The Darktrace [DARK.L] share price has been one of the market’s success stories since the Cambridge-based cybersecurity firm went public earlier this year. Will its 2021 fiscal year results, being reported at 7am on 15 September, make the Darktrace share price a buying opportunity?
Darktrace share price falls after shareholder scandal
The Darktrace share price has been a hot ticket since its 30 April IPO, which was priced at 250p per share. The Darktrace share price has climbed 191.2% from that date to 728p at the close on 10 September.
The Darktrace share price peaked at an all-time high of 787p on 21 July as hungry retail investors poured into the stock. The share price plunged the next day because of a UK court ruling that majority shareholder and British tech entrepreneur Mike Lynch can be extradited to the US on fraud charges.
The Darktrace share price fell back to as low as 543p in August before getting a boost in early September, following news the company will be admitted to the FTSE 250 index.
According to Michael Hewson, our chief market analyst at CMC Markets, “any fallout from Lynch’s problems with the US could prompt an unwelcome distraction for Darktrace”. But judging by an update on its 2021 fiscal year performance that was provided by the company in July, things are looking good so far.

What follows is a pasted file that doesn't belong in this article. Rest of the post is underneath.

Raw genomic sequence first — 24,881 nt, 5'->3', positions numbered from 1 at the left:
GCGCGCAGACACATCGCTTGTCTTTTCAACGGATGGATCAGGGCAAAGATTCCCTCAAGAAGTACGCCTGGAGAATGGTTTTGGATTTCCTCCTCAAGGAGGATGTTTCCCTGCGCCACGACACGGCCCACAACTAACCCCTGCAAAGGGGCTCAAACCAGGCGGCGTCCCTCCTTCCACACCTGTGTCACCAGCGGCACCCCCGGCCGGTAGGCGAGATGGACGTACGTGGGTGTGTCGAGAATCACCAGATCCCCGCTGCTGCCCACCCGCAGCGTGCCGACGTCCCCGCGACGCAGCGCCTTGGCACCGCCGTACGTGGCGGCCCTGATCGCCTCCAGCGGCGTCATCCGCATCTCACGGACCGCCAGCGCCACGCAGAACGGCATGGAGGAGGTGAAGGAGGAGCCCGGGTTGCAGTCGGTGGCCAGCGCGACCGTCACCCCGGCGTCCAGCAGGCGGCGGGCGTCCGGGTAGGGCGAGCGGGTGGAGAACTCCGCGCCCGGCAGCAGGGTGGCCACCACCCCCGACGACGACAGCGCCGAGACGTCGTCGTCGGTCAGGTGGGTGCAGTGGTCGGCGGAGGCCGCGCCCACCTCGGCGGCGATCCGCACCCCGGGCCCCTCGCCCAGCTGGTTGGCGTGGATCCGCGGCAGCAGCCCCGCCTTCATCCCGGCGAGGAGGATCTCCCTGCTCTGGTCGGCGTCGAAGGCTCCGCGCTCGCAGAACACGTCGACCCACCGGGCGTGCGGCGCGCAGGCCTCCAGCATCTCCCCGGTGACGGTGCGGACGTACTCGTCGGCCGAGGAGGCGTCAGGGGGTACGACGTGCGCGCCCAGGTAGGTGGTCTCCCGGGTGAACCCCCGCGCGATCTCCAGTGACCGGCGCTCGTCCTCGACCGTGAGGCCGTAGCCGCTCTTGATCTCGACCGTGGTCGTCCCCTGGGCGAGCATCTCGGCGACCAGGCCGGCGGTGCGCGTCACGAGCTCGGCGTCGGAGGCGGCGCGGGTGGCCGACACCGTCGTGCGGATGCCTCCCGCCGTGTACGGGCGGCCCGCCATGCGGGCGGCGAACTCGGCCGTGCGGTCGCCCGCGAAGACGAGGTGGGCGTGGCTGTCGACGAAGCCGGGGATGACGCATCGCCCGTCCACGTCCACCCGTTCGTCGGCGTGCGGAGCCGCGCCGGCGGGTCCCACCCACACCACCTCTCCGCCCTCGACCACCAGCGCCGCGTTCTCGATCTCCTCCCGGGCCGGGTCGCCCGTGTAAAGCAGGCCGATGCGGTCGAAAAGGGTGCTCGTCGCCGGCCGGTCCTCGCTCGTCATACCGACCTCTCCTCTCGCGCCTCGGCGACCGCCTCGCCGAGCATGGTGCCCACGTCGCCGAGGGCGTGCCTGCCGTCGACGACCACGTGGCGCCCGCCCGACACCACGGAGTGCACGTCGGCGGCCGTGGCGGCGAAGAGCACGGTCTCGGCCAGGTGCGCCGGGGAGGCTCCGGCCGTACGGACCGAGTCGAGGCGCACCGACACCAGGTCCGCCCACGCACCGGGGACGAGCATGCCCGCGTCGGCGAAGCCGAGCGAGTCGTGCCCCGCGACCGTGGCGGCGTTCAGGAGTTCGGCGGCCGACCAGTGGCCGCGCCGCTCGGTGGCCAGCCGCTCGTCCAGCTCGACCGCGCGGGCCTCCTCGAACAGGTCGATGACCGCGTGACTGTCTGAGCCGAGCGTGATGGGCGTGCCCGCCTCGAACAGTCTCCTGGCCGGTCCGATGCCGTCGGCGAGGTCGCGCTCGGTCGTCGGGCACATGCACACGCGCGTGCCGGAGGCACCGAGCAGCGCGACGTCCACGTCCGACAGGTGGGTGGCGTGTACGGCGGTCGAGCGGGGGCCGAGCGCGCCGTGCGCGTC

Revenue for fiscal 2021 is expected to be $278m, a year-on-year increase of 40%. It has already been disclosed that the client base increased by 42% to 5,600. Annualised recurring revenue (ARR) is expected to be at least $340m, which would be a growth of 44% from 2020.
The company has forecast 2022 revenue to grow between 29% and 32%, up from the previous guidance of a range of 27% to 30%. ARR for the year has been upgraded from a range of 26.5% to 29.5% to between 32% and 34%.
Strong growth outlook, but concerns remain
Though the figures seem strong, there are reasons to be cautious.
Will Wallis, head of research at Numis Securities, has questioned how Darktrace measured its rate of customer churn rate cited in its IPO registration document. Darktrace reported a churn rate of 7% to 8%, but Wallis argued in a note to clients seen by The Times that the figure was probably between 14% and 15%. Investors should take “great care” and “the underlying situation may be less strong”, wrote Wallis.
Darktrace has since rebutted Wallis’s analysis, with a spokesperson telling Sifted that churn was a “rather narrow issue” to be focusing on.
Another figure that has raised eyebrows is the company’s marketing spend, which totalled $163m in 2020, or 82% of total revenue, although this was down from 115% of sales reported in 2018.
Darktrace’s PR company told Sifted that it had an aggressive marketing strategy as it pushes to acquire more customers These costs are likely to come down over time.
Cautious investors will be keeping a close eye on the marketing spend for 2021 and any further revisions to future ARR. Another number they’ll be on the lookout for is the percentage of customers that have bought two or more products across Darktrace’s platform. For the 12 months to the end of December 2020, this figure was 81% compared to 27% of customers in the fiscal year 2018. The higher this percentage goes – the more likely customer churn will be lower and retention higher.
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